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TV Critics and Viewers Gain From Access Hollywood

Teri Hatcher

Cover of Teri Hatcher

This is what I’m thinking:
* On Sunday, one of my favorite cable series, CNN’s “Reliable Sources” with UB graduate Howard Kurtz, briefly dealt with one of my favorite organizations, the Television Critics Association.
In Los Angeles, Kurtz had a lengthy interview with Sharon Waxman, who is running an online media site, “The Wrap,” that covers Hollywood from all angles and prides itself on not getting too chummy with celebrities in front of and behind the camera.
At one point, Kurtz asked Waxman what she thought of the semi-annual meetings in which television critics go to Los Angeles and meet network executives who attempt to spin them.
“Aren’t they really getting spoon fed by industry executives?” asked Kurtz.
It would have been easy and self-serving for Waxman to agree with the common complaint that critics are being spun and buy everything told to them.
To her credit, Waxman said that the meetings give critics the opportunity to ask executives any questions they want, which isn’t something that happens in the movie industry.
She’s right. And the questions can get pretty contentious. The truth is the TCA meetings rarely turn into a lovefest and veteran critics are generally skeptical of just about everything executives say.
Near the end of my TCA experience in 2010, the advent of blogging during interview sessions had a disturbing side effect. Many of the younger and newer critics just sat in their seats instantly sending the latest news or what passes for news to their websites via the computer and relied on a handful of mostly veteran critics to ask questions. It made you fear the future when the veterans aren’t around to ask the tough questions.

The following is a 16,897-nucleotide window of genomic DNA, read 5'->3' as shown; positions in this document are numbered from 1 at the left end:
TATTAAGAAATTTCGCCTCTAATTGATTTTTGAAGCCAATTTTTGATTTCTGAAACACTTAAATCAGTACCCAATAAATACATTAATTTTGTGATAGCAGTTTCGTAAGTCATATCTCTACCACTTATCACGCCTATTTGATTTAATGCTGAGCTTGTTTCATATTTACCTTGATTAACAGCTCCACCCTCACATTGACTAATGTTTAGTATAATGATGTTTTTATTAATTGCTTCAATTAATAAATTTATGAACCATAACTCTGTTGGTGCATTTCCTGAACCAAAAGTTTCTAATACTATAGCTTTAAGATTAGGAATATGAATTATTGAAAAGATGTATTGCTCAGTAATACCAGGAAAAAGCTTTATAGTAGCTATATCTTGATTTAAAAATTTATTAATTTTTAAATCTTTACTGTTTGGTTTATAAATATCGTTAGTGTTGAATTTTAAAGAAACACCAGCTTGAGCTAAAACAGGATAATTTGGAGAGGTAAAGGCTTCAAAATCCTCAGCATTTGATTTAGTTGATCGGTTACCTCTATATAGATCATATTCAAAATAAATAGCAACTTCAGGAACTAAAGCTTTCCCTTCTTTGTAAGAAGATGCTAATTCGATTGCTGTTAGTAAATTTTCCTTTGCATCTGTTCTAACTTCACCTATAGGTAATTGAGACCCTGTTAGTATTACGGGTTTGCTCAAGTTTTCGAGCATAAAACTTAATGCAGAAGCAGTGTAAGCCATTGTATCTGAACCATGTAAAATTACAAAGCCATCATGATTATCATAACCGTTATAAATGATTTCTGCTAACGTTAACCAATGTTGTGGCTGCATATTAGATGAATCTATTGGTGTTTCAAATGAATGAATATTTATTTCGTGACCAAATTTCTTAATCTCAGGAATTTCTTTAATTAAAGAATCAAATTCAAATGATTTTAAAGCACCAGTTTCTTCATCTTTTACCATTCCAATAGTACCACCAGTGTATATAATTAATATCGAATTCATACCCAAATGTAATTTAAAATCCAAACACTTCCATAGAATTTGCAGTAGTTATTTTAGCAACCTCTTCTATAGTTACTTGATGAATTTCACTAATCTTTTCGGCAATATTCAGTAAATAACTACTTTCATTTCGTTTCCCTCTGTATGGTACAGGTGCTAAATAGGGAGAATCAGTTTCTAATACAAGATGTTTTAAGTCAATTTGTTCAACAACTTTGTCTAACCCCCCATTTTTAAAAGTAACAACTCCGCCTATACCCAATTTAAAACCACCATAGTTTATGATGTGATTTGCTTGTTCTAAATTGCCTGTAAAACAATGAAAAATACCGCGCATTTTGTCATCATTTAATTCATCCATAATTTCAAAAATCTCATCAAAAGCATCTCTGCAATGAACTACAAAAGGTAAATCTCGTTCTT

* Speaking of the TCA, over the weekend the nation’s critics named “Friday Night Lights” as program of the year after its fifth and final season. If you are a regular reader of this blog, you know I was cheering.
The TCA awards can be a little confusing since “Mad Men” (which isn’t expected to return until March of 2012) was named best drama instead of “FNL.” “Modern Family” repeated as best comedy. Jon Hamm of “Mad Men,” Ty Burrell of “Modern Family” and Nick Offerman of “Parks and Recreation” won individual awards. HBO’s “Game of Thrones” was named new program of the year, Oprah Winfrey won the career achievement award and “The Dick Van Dyke Show” won the Heritage Award. “DVD” is currently playing on WBBZ-TV locally.
* One of the 10 cuts in the engineering department at Channel 7 scheduled for Sept. 30 will be Bob Hellwitz, the vice president of the local NABET/CWA chapter. Hellwitz has been at the station for 29 years and he isn’t even the longest-tenured Channel 7 worker scheduled to lose his job to work outsourced to Atlanta. Sad.
* ABC finally made it official over the weekend – “Desperate Housewives” will be done after the coming season. I lost interest more than a year ago as the plots got more and more absurd, reducing the humor quotient. Eva Longoria, Felicity Huffman, Marcia Cross and Teri Hatcher stayed at the party a little too long.